On 8 March 2014, a 66-year-old Sicilian woman was awarded the title of Grande Ufficiale dell’Ordine al Merito della Repubblica by Italian president Giorgio Napolitano. He bestowed the highest honour of the Italian Republic upon Franca Viola in a public ceremony to mark International Women’s Da, honouring her role in a legal case that had shocked the nation almost 50 years earlier in 1966. The case of Viola’s abduction and rape was a watershed in improving the status of women in Italian society largely due to the example set by Viola and her family. As part of my research on the changing customs of marriage in post-war Italy, I have explored the extensive media coverage of this well-known case, paying particular attention to what its coverage reveals about changing understandings of gender, sexuality and emotions, as well as national and regional identities.
In December 1965, seventeen-year-old Franca Viola was abducted and raped by her ex-boyfriend Filippo Melodia. The abduction of young women with the intention of forcing them into marriage was a somewhat tolerated practice in Sicily and southern Italy occurring occasionally up to the 1960s. Such cases were often difficult to distinguish from consensual elopements, and Viola’s kidnappers intended to exploit this ambiguity between love and violence. They also had the law on their side: under the Italian legal code the crime of rape could be absolved if the woman accepted a so-called ‘reparatory marriage’ with her attacker. However, Franca Viola’s case appeared different from the start. While abductions generally happened when women were out in public spaces, Viola was abducted from her home despite fierce opposition from her mother and brother in what was quite clearly a violent crime rather than an elopement. Further, while the couples in most abduction cases returned home after a couple of days with the promise of a marriage that both the woman and her family would now agree upon, Viola’s family immediately involved the police in her case and she was only freed by a dramatic police raid after a week in captivity. What ultimately marked Viola’s case out as different, however, was her decision to refuse the ‘reparatory marriage’ that Melodia offered, resulting in his prosecution. In 1966 she was the first Sicilian woman ever to officially and publically refuse such a marriage, soundly rejecting the traditional notion that she was ‘dishonoured’ by her kidnap and rape, and had to repair her shame through marriage. In her decision, Viola was firmly supported by her family, who also broke with Sicilian tradition by favouring their daughter’s happiness over family ‘honour’.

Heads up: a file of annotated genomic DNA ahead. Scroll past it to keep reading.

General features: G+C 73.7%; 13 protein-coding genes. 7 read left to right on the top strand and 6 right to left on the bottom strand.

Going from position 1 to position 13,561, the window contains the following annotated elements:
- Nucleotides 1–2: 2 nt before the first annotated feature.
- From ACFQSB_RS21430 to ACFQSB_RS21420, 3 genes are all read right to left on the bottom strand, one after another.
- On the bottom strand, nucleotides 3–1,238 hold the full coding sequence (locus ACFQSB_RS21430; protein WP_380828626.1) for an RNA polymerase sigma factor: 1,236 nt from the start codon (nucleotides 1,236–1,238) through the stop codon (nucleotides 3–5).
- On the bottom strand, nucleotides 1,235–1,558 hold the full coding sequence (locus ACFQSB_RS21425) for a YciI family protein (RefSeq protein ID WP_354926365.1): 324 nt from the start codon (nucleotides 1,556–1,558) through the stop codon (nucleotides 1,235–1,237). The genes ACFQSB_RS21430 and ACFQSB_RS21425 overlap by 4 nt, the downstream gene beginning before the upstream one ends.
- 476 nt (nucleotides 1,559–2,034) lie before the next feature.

Melodia’s trial, held in December 1966 in the Sicilian town of Trapani, captured the nation’s attention. In the previous decade, the post-war ‘economic miracle’ saw Italian society undergo rapid and intense social and cultural change, which also saw shifting attitudes toward gender and sexuality. Thanks to booming economies of the northern industrial cities, Italy had made the transition from a largely agricultural society, where poverty was a real issue in many rural areas, to an urban industrial nation where economic growth was in line with the post-war Western European boom. Development was still uneven, however, and the Viola case highlighted the degradations that women still suffered in rural southern society.